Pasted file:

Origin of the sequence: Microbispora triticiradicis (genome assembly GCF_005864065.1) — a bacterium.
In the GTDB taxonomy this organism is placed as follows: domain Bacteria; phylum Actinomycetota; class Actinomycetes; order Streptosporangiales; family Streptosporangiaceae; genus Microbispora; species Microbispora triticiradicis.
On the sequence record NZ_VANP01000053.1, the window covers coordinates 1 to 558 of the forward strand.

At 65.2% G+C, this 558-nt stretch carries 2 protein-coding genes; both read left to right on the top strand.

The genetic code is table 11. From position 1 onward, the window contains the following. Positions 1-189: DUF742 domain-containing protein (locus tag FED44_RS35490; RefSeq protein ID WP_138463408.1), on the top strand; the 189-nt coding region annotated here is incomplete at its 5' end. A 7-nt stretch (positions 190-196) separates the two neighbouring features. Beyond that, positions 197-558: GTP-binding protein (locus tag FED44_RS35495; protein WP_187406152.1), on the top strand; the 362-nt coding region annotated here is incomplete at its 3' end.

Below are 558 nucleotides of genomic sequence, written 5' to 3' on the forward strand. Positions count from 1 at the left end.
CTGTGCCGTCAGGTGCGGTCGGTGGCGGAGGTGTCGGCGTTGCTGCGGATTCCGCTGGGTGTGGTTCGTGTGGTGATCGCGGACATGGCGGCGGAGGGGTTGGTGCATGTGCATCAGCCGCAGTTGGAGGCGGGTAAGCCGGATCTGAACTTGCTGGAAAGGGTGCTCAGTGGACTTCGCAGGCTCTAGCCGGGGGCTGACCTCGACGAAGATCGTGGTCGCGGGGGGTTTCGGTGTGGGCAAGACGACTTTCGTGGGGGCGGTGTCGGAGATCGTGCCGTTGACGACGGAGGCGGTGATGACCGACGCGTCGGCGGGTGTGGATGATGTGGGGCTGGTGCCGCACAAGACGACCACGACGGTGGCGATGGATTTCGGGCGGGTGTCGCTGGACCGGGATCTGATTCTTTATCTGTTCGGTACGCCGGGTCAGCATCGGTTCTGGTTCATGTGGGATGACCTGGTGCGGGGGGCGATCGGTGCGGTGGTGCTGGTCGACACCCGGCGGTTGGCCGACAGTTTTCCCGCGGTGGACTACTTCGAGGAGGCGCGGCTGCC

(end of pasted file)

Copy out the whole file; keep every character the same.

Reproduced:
Origin of the sequence: Microbispora triticiradicis (genome assembly GCF_005864065.1) — a bacterium.
In the GTDB taxonomy this organism is placed as follows: domain Bacteria; phylum Actinomycetota; class Actinomycetes; order Streptosporangiales; family Streptosporangiaceae; genus Microbispora; species Microbispora triticiradicis.
On the sequence record NZ_VANP01000053.1, the window covers coordinates 1 to 558 of the forward strand.

At 65.2% G+C, this 558-nt stretch carries 2 protein-coding genes; both read left to right on the top strand.

The genetic code is table 11. From position 1 onward, the window contains the following. Positions 1-189: DUF742 domain-containing protein (locus tag FED44_RS35490; RefSeq protein ID WP_138463408.1), on the top strand; the 189-nt coding region annotated here is incomplete at its 5' end. A 7-nt stretch (positions 190-196) separates the two neighbouring features. Beyond that, positions 197-558: GTP-binding protein (locus tag FED44_RS35495; protein WP_187406152.1), on the top strand; the 362-nt coding region annotated here is incomplete at its 3' end.

Below are 558 nucleotides of genomic sequence, written 5' to 3' on the forward strand. Positions count from 1 at the left end.
CTGTGCCGTCAGGTGCGGTCGGTGGCGGAGGTGTCGGCGTTGCTGCGGATTCCGCTGGGTGTGGTTCGTGTGGTGATCGCGGACATGGCGGCGGAGGGGTTGGTGCATGTGCATCAGCCGCAGTTGGAGGCGGGTAAGCCGGATCTGAACTTGCTGGAAAGGGTGCTCAGTGGACTTCGCAGGCTCTAGCCGGGGGCTGACCTCGACGAAGATCGTGGTCGCGGGGGGTTTCGGTGTGGGCAAGACGACTTTCGTGGGGGCGGTGTCGGAGATCGTGCCGTTGACGACGGAGGCGGTGATGACCGACGCGTCGGCGGGTGTGGATGATGTGGGGCTGGTGCCGCACAAGACGACCACGACGGTGGCGATGGATTTCGGGCGGGTGTCGCTGGACCGGGATCTGATTCTTTATCTGTTCGGTACGCCGGGTCAGCATCGGTTCTGGTTCATGTGGGATGACCTGGTGCGGGGGGCGATCGGTGCGGTGGTGCTGGTCGACACCCGGCGGTTGGCCGACAGTTTTCCCGCGGTGGACTACTTCGAGGAGGCGCGGCTGCC